The most crucial step in bringing an additive operation in house is determining the most appropriate technology for your application. With applications including form and function prototyping, investment casting, pattern and mold making, wind tunnel testing, micro-fluidics, and more, stereolithography is perhaps the most versatile technology in the additive manufacturing (AM) industry. While it was the first additive technology created, stereolithography has stood the test of time, and we have drastic improvements in scanning technology, material development, and equipment design to thank for this.
Companies that specialize in 3-D printing can offer expertise in establishing whether a customer's core applications are appropriate for stereolithography. They can be there through each step: equipment and material selection, throughput analysis, lab design and management, installation, ongoing support and service, and education. AM experts make certain that customers are confident that the solution is the correct match for their intended use.
Due to the technology’s versatility, it is common for customers to find additional uses for the technology outside of the justification for purchase. In many instances, the overlap in machine utilization creates a need for additional capacity.
Examples of Alternative Uses for Stereolithography
Jigs and fixtures are staple tools of any manufacturing floor, providing aid, guidance, and security throughout assembly. Often, the designs are custom, making them costly and time consuming to produce, especially with traditional manufacturing methods. With the ability to print complex geometries quickly and accurately, stereolithography offers an ideal alternative for these crucial fixtures in the manufacturing process.
Go/no-go gauges are another manufacturing aid that adds cost and time to product assembly when utilizing traditional manufacturing methods. Given the accuracy of stereolithography (.05mm tolerance), it is more than capable of printing plug, threaded ring, and handle gauges. The ability to print these parts quickly offers the customer fast turnaround by providing a vital quality control tool.
Specifically, the Raplas PR 700 & 450 printers, each with a dynamic focusing optic and ability to print in a variety of layer thicknesses, offer perfect solutions for replacing traditional methods of producing manufacturing aids. The adaptation of this technology in these processes results in substantial operating efficiencies.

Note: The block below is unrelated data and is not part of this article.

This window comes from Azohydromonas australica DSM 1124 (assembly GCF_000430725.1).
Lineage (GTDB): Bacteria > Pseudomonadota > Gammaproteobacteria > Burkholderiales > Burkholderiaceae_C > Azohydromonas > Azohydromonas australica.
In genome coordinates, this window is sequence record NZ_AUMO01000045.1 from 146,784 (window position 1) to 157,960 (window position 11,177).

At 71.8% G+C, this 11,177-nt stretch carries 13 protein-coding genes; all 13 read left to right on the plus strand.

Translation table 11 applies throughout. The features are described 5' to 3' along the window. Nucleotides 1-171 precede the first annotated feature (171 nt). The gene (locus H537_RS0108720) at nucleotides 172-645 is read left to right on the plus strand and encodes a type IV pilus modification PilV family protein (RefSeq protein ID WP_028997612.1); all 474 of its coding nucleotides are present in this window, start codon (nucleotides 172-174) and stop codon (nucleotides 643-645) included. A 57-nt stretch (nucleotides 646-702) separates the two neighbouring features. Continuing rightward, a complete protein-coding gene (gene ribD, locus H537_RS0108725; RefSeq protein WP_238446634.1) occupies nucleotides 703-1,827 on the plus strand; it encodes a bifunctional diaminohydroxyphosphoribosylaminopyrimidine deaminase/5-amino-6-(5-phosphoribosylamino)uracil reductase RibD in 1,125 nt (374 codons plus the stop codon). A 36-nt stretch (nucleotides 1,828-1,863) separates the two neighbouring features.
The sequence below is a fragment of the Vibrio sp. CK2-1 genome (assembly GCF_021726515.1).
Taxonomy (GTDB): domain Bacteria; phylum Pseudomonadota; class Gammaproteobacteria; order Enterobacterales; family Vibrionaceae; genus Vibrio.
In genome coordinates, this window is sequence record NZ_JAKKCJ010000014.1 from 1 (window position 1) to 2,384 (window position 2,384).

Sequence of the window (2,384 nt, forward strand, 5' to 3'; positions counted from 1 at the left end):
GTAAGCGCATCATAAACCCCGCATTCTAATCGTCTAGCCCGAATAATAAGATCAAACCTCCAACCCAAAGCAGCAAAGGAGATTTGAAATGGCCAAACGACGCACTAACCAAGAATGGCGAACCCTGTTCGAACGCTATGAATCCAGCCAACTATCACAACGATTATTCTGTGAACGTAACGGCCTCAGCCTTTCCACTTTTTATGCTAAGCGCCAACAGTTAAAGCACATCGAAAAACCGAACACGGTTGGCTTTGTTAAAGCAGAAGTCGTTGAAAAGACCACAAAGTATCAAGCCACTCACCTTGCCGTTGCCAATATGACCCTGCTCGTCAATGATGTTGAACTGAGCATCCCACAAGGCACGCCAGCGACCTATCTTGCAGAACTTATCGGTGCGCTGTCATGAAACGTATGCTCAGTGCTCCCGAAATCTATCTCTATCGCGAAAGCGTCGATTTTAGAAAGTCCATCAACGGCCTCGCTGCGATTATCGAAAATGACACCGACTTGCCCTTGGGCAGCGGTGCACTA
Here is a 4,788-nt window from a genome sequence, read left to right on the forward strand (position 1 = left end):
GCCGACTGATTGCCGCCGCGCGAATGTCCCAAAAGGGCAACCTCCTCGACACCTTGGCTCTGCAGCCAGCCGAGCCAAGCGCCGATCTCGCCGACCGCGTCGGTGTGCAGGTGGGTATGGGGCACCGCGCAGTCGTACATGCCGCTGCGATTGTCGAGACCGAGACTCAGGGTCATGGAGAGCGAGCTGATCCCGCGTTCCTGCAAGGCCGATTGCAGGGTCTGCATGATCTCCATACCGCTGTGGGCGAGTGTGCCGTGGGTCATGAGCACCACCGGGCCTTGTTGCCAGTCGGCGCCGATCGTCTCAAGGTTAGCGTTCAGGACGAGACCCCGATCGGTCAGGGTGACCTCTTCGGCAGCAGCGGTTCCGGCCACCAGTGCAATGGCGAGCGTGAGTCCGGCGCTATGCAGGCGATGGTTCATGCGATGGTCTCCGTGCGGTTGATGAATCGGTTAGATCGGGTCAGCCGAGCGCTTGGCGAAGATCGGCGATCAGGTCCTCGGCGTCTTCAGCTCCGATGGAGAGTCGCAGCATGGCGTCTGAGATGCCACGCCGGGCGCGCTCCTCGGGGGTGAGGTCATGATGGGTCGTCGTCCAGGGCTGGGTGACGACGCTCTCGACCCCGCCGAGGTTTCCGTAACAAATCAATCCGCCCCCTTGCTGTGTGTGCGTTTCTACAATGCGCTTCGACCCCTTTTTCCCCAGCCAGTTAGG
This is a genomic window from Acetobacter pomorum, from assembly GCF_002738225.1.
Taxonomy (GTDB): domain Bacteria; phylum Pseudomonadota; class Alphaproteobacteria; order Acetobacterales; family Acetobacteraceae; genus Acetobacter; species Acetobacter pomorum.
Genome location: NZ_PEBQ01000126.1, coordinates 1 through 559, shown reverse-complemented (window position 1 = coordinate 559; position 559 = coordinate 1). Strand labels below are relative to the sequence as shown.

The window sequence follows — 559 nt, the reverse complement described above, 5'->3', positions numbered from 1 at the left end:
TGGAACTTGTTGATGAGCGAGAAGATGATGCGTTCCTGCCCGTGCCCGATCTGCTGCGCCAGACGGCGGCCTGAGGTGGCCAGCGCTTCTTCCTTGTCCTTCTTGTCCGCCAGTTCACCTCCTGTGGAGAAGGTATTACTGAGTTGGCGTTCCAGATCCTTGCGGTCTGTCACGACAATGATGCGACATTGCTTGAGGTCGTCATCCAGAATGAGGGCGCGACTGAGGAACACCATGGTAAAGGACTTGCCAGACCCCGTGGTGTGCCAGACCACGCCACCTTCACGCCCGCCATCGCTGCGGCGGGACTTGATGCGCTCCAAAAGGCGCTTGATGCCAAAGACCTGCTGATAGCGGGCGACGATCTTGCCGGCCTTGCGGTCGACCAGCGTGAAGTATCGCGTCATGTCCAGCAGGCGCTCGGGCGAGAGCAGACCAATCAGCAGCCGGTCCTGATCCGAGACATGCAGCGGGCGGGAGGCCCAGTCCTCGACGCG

Injection Molding and Tooling
Tooling remains a crucial aspect of the manufacturing process. This application often alleviates the pain points of the expensive and time-consuming process of traditional tooling and injection molding methodology. The strength and high HDT of materials in products such as DSM PerFORM allow engineers to rapidly create molds that are capable of producing real injection-molded parts that can reduce cost and time in the product development cycle.
In many cases, this can reduce the amount of time it may otherwise take to receive a traditionally manufactured mold by 8 to 10 weeks. This provides confirmation of proof of concept quickly, allowing users to complete projects timely while reducing costs. Depending on current methodology, a cost justification for purchasing equipment can be reached very quickly. An expert 3-D printing partner can assist in providing analysis to prove this out.
Similar to injection molding and the production of jigs and fixtures, Thermoforming typically involves using costly tooling through traditional mold making, utilizing metal or wood to form the fixed shape of a product. These processes can take weeks to months and are often very expensive. Depending on the size of a print, users who capitalize on printing in stereolithography can bring a concept to a completed part, ready to be thermoformed in a matter of days. This reduction in project completion time easily translates to substantial cost savings.
A Complete Solution
3D printing is rapidly evolving from generic prototyping into a production technology. Many are calling it a bridge-manufacturing process, or a way of making moderate quantities of parts into final products. Regardless of the products manufacturers are ultimately producing, creating efficiencies within the process remains the same: decreasing the speed of concept to production, bringing as many aspects of the process as possible in house, and lowering costs. Stereolithography is one of the most versatile and reliable ways to bring these capabilities to fruition.
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